קונסטנטין – העיר
Constantine is a city in Algeria. You would think, perhaps, that Constantine Jews mean Algerian Jews. Nope. The Jews from Constantine are from a unique and special community in North Africa.
According to my little research, Constantine is one of the oldest Jewish communities in North Africa, as it can be traced from the Roman Empire. Jews came to Constantine after the destruction of the second Temple and settled there. They were also joined later by Jews coming from Tunisia, and Jews coming back from Spain and Portugal (after the Inquisition). The music of Constantine comes from Maaluf, Sefardic, Arabic, and Hauzi music, plus more. It’s completely different from the better known Moroccan and Mizrahi musical styles.
In 1962, the Jewish community of Constantine (and of Algeria in general) disbanded, with at least 90% of them moving to France at the end of the Algerian war.
After I moved to Israel, I went from synagogue to synagogue to listen to all types of music. I discovered many: Ashkenazi, Carlebach, Yerushalmi… After some time, I realized that no one really knew much more than Yerushalmi, Carlebach and Moroccan styles. Even when I met other descendants from Constantine Jewry, they also did not know much about their own culture.
I often feel that people of different cultural groups disdain the music of other groups, or may even not enjoy themusic of their own culture. However, when I was studying and living in the Ulpan right after my aliyah, I lead a minyan on Erev Shabbath. I wouls sing in the tradition of Constantine Jews, and it was special – everyone liked it. I’m not saying it’s better. But it’s different.
There are already websites about Maaluf music, cooking and traditions. I want to build a website focused exclusively on the music we sing in the synagogue, which includes prayers, songs, torah reading and more.
I am dedicating this website to those wanting to discover the tunes of the Jews of Constantine, but also for the people from Constantine who want to learn more their heritage.
All the content published is not specifically from Constantine. Some pieces can be common to all Algeria, all North Africa or even the whole Sephardic world. But what is true with the singers from Constantine is that they are attached to every detail of every song. And when I hear them, I can feel that some notes were forgotten, and that we should record these almost-forgotten notes and spread them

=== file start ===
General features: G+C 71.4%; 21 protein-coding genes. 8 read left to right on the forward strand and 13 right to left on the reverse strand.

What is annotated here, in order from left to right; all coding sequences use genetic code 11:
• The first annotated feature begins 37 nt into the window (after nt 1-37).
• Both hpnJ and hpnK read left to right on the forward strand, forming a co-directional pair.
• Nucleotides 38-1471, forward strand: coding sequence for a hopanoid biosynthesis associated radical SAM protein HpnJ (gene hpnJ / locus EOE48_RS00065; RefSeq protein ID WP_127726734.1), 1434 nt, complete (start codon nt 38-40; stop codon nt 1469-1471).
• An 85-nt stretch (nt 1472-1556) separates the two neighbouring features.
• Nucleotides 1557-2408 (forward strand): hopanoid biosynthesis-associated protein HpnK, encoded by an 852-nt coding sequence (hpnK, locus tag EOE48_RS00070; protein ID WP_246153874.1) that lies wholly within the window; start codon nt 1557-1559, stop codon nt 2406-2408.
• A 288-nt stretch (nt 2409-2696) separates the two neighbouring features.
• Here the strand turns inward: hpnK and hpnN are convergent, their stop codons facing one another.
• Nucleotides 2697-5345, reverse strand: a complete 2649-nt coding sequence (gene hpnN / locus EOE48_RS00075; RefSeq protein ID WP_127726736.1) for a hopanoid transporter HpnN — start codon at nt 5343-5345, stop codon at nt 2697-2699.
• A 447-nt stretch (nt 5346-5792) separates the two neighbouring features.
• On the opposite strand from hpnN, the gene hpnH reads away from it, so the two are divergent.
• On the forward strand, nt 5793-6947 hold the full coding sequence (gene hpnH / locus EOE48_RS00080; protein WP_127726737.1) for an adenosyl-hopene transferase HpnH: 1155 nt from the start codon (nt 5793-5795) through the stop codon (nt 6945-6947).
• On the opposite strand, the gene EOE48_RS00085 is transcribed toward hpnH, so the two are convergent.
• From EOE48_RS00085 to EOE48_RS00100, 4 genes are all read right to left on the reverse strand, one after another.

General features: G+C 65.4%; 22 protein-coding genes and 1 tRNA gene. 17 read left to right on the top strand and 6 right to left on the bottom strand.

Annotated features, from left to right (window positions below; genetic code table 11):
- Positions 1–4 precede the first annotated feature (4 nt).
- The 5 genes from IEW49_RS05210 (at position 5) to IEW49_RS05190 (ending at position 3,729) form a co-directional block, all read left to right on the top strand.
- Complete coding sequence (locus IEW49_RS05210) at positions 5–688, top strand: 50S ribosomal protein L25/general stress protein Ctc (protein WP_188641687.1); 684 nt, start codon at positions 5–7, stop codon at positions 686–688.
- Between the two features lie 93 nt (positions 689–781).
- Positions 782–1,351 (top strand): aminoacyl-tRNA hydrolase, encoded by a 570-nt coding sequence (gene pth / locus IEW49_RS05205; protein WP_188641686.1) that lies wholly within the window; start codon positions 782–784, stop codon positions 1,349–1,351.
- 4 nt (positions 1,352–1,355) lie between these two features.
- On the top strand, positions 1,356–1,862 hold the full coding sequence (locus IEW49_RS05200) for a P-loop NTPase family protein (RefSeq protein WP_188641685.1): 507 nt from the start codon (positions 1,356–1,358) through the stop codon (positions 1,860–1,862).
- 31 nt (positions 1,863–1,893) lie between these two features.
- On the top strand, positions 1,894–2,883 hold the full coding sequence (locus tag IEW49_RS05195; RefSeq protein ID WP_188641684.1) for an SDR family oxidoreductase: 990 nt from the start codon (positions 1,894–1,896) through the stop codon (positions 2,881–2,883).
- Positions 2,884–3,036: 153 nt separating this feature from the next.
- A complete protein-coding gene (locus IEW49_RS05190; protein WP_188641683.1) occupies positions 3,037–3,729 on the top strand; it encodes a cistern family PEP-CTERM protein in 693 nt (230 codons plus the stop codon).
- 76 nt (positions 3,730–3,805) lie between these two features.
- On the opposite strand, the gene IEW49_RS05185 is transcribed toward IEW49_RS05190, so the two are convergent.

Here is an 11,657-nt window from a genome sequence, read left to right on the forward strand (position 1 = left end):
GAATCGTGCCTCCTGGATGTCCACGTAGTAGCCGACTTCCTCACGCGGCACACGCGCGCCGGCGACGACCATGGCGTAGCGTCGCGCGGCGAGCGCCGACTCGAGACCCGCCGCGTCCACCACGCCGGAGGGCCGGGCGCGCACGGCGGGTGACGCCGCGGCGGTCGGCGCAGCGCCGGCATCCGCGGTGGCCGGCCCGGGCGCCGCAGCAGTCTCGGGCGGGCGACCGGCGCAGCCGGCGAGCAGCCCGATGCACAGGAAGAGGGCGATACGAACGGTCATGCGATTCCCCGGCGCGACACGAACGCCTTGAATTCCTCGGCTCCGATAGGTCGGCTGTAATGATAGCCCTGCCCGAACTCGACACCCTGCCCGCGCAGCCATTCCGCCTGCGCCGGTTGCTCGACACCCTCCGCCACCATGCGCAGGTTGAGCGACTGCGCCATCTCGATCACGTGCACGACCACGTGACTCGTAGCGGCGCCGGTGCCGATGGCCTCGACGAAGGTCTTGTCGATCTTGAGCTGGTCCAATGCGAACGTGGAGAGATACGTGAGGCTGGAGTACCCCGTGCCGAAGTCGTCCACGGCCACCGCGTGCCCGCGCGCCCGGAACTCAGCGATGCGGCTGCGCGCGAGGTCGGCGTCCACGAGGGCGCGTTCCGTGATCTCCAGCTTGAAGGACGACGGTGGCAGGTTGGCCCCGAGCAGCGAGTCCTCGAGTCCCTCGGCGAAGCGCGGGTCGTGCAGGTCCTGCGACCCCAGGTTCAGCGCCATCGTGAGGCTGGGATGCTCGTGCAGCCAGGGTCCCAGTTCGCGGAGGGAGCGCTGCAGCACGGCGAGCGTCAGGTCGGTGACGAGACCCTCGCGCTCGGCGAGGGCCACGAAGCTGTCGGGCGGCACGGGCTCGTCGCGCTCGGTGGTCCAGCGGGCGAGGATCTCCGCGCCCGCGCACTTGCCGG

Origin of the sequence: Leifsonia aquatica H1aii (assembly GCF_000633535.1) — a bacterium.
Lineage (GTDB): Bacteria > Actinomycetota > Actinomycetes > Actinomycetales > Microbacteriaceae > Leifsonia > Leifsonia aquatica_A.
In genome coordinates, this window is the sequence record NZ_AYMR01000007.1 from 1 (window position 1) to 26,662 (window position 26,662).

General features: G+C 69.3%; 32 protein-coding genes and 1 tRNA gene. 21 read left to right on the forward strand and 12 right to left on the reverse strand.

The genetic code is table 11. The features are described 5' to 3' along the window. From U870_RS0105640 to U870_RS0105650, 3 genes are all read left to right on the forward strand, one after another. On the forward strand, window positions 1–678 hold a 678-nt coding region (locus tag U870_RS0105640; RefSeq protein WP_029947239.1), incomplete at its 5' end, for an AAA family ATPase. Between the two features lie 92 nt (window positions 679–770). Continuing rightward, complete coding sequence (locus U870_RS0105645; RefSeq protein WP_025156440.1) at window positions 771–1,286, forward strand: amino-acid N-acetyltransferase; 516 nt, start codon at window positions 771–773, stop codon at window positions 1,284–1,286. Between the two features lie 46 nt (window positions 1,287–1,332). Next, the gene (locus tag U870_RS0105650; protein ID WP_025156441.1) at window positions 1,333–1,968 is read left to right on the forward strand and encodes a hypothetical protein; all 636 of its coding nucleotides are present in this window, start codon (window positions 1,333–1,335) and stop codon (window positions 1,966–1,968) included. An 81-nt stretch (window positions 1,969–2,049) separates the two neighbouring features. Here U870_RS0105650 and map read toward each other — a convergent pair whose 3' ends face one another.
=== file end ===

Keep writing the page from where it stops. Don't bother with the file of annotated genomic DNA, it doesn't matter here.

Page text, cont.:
You will find on the website many audio resources about anything that can be sung. It includes the prayers, psalms, meguilot, parashiot, etc.
Hi everyone. I’m called Binyamin Meir Khalifa. I was born in 5750 (1989) and made aliyah in 5772 (2012) from Toulouse, south of France. I used to pray at the Palaprat synagogue, with a majority of Constantine Jews.
I consider myself as an “International Jew” which I define as a Jew who admires all Jewish culture, from all countries, from all categories, cooking, music, dressing, history, etc. I met my wife in Yerushalayim who came directly from Mumbai in India, from a family of Bnei Israeli Jews. We got, at the time I’m writing, a first son born in Yerushalayim, barukh Hashem. Most of my friends are from Brazil, the United States or Israel. But I have many other friends from all over the world and I like to see the beauty in the culture they represent. I lived on couscous on Shabbath, and I met someone who lived on chicken curry on Shabbath. Then I discovered what is living on gefilte fish, cholent, kubbeh, etc.
I am a front end developer and web designer. The fact to love music and Constantine music in particular and to get the knowledge of how to make a nice website pushed me to create this project. I hope you will like it.
From the fact that I’m not a native English speaker, please forgive me if I make some mistakes in English or if the Hebrew translation comes late.
You will find here different types or tunes: first, Constantine tunes simply, and it is the base of this website. These tunes can be sung in a basic way, as we sing it as a group, but also sometimes in a customized way as a Chazan singing alone would do. Finally, we will also include tunes that are not coming from Constantine, but that the Constantine Jews were singing while they were living in France. They can come from Sephardic tunes, Moroccan, or even Ashkenazi or Portuguese!